But therein lies the key issue with The Muppet Christmas Carol: the highest praise I have for one of its performers should not go to a human. Humans don’t deserve zero praise for their work in Muppet movies; for example, I quite like Charles Durning and Austin Pendleton as the baddies in The Muppet Movie. But they’re the villains, not the leads. In The Muppet Christmas Carol, at least, the lead character isn’t played by a human. The same goes for Muppet Treasure Island, of course, but the problem doesn’t seem as sharply in focus. Maybe it’s that there are more Muppets with dialogue, maybe it’s that the movie doesn’t feel the need to be as faithful to its source material, but there’s something a little wilder and bolder about that film.
I mentioned above that I was a huge Gonzo fan as a kid, and he’s still one of my favorite Muppets. But as a critic and audience member who’s not 8 anymore, I was surprised at exactly how long I had to wait to see Miss Piggy in this movie. (Note: I am aware that the same thing happens in Muppet Treasure Island.) With her being absent in the first half of this movie, and Fozzie Bear relegated to a five-minute part, I have to wonder if Frank Oz’s heart really hasn’t been in the Muppets ever since Jim Henson passed away in 1990. Oz spoke out against the new Muppet movie, because he felt that the characters weren’t being honored or treated correctly. Certainly, that’s not an issue here, but while the characters don’t get denigrated, they also don’t have much of the anarchic spirit we know them so well for. The closest the movie gets to acknowledging the Muppets themselves, outside of the characters they’re playing here, is a slight in-joke regarding Sam the Eagle and his uber-patriotism.
Oz seems nearly as absent from this film as Henson; Miss Piggy gets the most material, playing Bob Cratchit’s wife, but even she’s toned down. Fozzie’s in those aforementioned five minutes, and Sam the Eagle gets a joke about how he has to pretend to be a British patriot in this movie, not an American one. Such is the problem with being faithful to a story when you’re also inserting characters who don’t fit. Kermit is an OK Bob Cratchit, but it’s not the same as Gary Oldman in motion-capture playing the character, from the 2009 version. First, there’s Steve Whitmire, who has the unfortunate task of stepping in as the famed icon after Henson died. Then, there’s Kermit. Then, there’s Bob Cratchit. The extra level just adds a distance between us and the story.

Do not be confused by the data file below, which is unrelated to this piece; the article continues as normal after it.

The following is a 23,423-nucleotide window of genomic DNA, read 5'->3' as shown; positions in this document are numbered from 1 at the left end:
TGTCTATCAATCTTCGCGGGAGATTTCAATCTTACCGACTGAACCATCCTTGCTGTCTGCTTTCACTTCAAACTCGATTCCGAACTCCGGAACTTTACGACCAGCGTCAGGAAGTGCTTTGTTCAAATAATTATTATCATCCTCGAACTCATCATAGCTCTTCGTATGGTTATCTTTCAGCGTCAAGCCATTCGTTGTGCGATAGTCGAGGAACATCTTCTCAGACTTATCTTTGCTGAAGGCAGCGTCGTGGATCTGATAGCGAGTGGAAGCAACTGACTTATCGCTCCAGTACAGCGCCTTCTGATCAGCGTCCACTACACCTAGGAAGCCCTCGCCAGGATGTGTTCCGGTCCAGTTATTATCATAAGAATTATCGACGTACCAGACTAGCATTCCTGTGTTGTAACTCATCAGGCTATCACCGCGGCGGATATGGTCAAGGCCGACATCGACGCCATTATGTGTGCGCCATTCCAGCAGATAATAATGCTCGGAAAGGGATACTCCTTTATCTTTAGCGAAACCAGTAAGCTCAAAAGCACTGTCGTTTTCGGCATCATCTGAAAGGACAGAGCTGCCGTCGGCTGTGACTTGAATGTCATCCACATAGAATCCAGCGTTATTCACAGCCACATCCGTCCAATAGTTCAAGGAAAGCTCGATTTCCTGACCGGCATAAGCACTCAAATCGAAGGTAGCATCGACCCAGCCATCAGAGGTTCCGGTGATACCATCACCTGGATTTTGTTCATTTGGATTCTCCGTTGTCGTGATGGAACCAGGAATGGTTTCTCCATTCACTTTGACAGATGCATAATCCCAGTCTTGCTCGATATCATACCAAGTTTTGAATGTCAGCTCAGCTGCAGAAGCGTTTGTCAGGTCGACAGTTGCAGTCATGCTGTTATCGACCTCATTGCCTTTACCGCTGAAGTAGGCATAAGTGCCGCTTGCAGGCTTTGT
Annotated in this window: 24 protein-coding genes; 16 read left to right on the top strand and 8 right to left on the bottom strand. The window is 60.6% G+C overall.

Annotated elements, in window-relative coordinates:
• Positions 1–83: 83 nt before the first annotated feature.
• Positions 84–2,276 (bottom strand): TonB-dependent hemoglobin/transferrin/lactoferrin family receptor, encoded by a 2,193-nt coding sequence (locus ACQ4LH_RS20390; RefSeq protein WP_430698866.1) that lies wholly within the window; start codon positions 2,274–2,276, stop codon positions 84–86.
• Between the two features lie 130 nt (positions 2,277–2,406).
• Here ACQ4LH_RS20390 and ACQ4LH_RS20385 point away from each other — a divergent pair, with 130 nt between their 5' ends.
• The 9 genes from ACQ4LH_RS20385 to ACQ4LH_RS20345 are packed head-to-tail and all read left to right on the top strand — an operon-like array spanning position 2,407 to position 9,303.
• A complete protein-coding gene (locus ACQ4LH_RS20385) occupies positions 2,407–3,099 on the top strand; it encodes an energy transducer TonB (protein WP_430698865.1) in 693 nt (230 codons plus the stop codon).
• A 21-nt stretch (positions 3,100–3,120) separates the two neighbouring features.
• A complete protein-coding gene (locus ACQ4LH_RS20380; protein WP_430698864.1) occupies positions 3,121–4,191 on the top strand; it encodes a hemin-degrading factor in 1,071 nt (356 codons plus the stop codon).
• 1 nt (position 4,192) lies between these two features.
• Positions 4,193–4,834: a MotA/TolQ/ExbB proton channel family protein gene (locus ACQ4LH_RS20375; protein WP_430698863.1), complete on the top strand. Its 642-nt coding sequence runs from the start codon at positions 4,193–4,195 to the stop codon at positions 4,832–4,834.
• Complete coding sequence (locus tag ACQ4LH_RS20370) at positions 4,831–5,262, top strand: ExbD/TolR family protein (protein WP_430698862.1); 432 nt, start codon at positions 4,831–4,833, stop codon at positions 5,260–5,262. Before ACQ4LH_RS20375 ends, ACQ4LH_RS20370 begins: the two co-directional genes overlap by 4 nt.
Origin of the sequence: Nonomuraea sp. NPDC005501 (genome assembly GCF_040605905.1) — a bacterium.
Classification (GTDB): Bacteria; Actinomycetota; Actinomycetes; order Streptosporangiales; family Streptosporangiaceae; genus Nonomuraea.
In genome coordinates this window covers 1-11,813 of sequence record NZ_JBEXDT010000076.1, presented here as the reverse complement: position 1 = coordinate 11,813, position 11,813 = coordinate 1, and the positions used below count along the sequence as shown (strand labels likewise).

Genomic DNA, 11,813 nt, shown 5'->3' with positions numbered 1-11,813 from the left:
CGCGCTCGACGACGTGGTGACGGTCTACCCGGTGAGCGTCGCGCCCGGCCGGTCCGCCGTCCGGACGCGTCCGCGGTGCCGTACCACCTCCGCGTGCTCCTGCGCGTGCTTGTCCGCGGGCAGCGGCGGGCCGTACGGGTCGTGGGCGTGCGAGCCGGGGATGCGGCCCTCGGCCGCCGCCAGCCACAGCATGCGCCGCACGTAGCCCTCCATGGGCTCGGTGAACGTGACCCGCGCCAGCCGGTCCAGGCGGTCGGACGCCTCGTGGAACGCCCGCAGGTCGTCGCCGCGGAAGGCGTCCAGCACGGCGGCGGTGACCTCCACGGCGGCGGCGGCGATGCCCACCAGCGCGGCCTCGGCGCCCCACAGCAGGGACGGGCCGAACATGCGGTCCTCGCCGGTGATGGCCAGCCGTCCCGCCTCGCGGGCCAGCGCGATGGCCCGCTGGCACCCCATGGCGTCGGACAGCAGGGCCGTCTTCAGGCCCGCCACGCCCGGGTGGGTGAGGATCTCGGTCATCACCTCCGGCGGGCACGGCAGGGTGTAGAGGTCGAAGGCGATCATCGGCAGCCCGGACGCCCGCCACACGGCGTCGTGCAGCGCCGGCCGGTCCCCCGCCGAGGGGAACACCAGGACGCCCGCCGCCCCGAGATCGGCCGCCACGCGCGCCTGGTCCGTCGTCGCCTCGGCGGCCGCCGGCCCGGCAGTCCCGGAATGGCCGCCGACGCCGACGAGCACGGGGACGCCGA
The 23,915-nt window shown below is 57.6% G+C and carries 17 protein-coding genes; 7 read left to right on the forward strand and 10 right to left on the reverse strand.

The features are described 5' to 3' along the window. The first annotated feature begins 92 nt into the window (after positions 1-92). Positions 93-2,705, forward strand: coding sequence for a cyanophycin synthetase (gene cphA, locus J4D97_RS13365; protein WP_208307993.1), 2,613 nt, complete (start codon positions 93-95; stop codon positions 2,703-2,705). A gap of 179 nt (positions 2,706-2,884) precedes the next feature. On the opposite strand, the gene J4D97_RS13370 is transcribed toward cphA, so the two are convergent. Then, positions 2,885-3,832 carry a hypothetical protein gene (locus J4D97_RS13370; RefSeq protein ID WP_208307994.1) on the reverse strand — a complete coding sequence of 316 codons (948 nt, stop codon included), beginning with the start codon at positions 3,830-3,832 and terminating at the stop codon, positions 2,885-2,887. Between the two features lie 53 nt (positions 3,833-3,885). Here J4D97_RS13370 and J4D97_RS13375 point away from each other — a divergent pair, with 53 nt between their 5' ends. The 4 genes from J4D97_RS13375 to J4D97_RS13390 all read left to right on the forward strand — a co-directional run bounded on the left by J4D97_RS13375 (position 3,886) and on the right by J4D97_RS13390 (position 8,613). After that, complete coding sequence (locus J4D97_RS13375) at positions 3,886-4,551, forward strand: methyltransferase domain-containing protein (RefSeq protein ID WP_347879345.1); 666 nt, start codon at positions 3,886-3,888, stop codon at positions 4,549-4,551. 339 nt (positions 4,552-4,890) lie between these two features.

Perhaps the most intriguing thing to consider about the Muppets and their movies is that adapting famous stories to include these characters isn’t as outrageous as it seems; it’s all about doing it correctly. The Muppet Movie is a road movie and an origin story. The Great Muppet Caper is an adventure where the leads are constantly winking at the audience, making us aware that they know they’re in a movie. The Muppets Take Manhattan is a movie about putting on a show, just like Judy Garland and Mickey Rooney did long ago. The point is this: adapting familiar cliches and tropes into new Muppet movies is fine. Adapting pre-existing stories and inserting Muppets into them is more problematic. We know where A Christmas Carol is going; we know the same about the old put-on-a-show cliche, but that cliche can change. A Christmas Carol can’t, as soon as you decide to set it in London in the 1840s.
Michael Caine is the strongest aspect of this movie; the music is OK, if unmemorable, and the jokes are few and far between. That’s another problem; this movie’s not funny. I’m not saying I didn’t find the jokes funny. I’m saying there aren’t a lot of jokes. Aren’t Muppet movies supposed to be funny? Even if you find it corny, Muppet Treasure Island has a lot more jokes than this does. Being faithful to this most classic of stories would seem like the right way to make a movie. But once you add in pre-existing characters, characters who I know and love, characters who have specific ways of acting and being, you have a problem on your hands. Again, I like The Muppet Christmas Carol, and it’s the first movie of the holiday season I’ve reviewed for the show and enjoyed. But it’s not the right adaptation, even if it features the best Ebenezer Scrooge.